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Pollster Interest in Minnesota Gubernatorial Race Only Up Slightly from 2006

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Even though three surveys have been released during the last week (by Rasmussen, the Star Tribune, and today's survey by Minnesota Public Radio / Humphrey Institute), pollster interest in the Gopher State's gubernatorial contest is about on par with what it was in 2006 at this stage of the election cycle.

There have been 14 non-partisan public polls released thus far in 2010 of the three-way race for the governor's office between DFLer Mark Dayton (pictured), Republican Tom Emmer, and Independence Party nominee Tom Horner: five by Rasmussen, four by SurveyUSA (KSTP-TV sponsored), three by MPR / Humphrey Institute, and two by the Star Tribune.

Back in 2006, there had been 12 such polls released through September of that year between Tim Pawlenty and DFLer Mike Hatch: six by Rasmussen, two by the Star Tribune, two by SurveyUSA, and one each by the Humphrey Institute and MPR / Pioneer Press. (Eight of these polls included IP candidate Peter Hutchinson).

The modest uptick in polling at this point in the campaign is a bit curious considering 2010 is an open-seat race with three viable candidates.

Of course, polls cost money, but even though many private news organizations are enduring tighter budgets as compared to four years ago, Star Tribune and KSTP-sponsored polls are actually up this cycle (six) compared to 2006 (four).

Other states, however, have seen a much more noticeable boost in public polling of their gubernatorial races.

For example, Georgia's open-seat governor's race has been polled 12 times in 2010 compared to just four times through September 2006 when Sonny Perdue ran for reelection.

Of course, there are still two more days left in September - more numbers on Minnesota's race could be coming down the chute soon.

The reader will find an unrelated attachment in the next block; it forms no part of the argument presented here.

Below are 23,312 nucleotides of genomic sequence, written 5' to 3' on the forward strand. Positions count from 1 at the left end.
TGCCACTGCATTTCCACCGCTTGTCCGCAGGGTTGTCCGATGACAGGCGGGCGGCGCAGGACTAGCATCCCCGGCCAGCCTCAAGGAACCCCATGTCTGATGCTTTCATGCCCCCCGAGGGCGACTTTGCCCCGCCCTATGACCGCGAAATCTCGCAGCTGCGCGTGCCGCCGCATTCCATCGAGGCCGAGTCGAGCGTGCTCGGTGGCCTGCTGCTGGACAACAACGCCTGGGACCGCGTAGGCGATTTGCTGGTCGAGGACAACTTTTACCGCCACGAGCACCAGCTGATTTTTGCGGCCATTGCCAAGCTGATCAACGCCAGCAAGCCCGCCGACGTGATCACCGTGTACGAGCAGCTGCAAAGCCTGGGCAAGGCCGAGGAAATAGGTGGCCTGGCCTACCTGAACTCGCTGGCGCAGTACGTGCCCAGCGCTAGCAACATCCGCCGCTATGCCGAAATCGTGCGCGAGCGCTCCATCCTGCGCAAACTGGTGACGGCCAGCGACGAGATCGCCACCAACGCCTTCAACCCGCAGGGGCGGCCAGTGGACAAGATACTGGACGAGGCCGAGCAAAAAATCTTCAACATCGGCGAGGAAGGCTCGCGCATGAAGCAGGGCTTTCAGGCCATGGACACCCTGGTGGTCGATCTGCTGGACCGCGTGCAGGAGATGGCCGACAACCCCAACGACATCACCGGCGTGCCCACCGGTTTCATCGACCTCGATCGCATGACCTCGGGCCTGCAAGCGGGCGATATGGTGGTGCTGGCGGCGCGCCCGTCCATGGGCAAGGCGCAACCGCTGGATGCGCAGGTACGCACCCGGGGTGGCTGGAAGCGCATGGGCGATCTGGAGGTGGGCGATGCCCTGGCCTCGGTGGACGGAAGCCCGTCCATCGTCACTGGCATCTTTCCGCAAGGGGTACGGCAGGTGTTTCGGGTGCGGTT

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Remains of the Data

No Free Passes: States With 2 Major Party Candidates in Every US House Race

Indiana has now placed candidates from both major parties on the ballot in a nation-best 189 consecutive U.S. House races, with New Hampshire, Minnesota, Idaho, and Montana also north of 100 in a row.

Political Crumbs

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Two sitting governors currently hold the record for the highest gubernatorial vote ever received in their respective states by a non-incumbent: Republican Matt Mead of Wyoming (65.7 percent in 2010) and outgoing GOPer Dave Heineman of Nebraska (73.4 percent in 2006). Republican Gary Herbert of Utah had not previously won a gubernatorial contest when he notched a state record 64.1 percent for his first victory in 2010, but was an incumbent at the time after ascending to the position in 2009 after the early departure of Jon Huntsman. Meanwhile, two sitting governors hold the record in their states for the lowest mark ever recorded by a winning gubernatorial candidate (incumbent or otherwise): independent-turned-Democrat Lincoln Chafee of Rhode Island (36.1 percent in 2010) and Democrat Terry McAuliffe of Virginia (47.8 percent in 2013).


An Idaho Six Pack

Two-term Idaho Republican Governor Butch Otter only polled at 39 percent in a recent PPP survey of the state's 2014 race - just four points ahead of Democratic businessman A.J. Balukoff. Otter's low numbers reflect his own struggles as a candidate (witness his weak primary win against State Senator Russ Fulcher) combined with the opportunity for disgruntled Idahoans to cast their votes for one of four third party and independent candidates, who collectively received the support of 12 percent of likely voters: Libertarian John Bujak, the Constitution Party's Steve Pankey, and independents Jill Humble and Pro-Life (aka Marvin Richardson). The six candidate options in a gubernatorial race sets an all-time record in the Gem State across the 46 elections conducted since statehood. The previous high water mark of five candidates was reached in seven previous cycles: 1902, 1904, 1908, 1912, 1914, 1966, and 2010.


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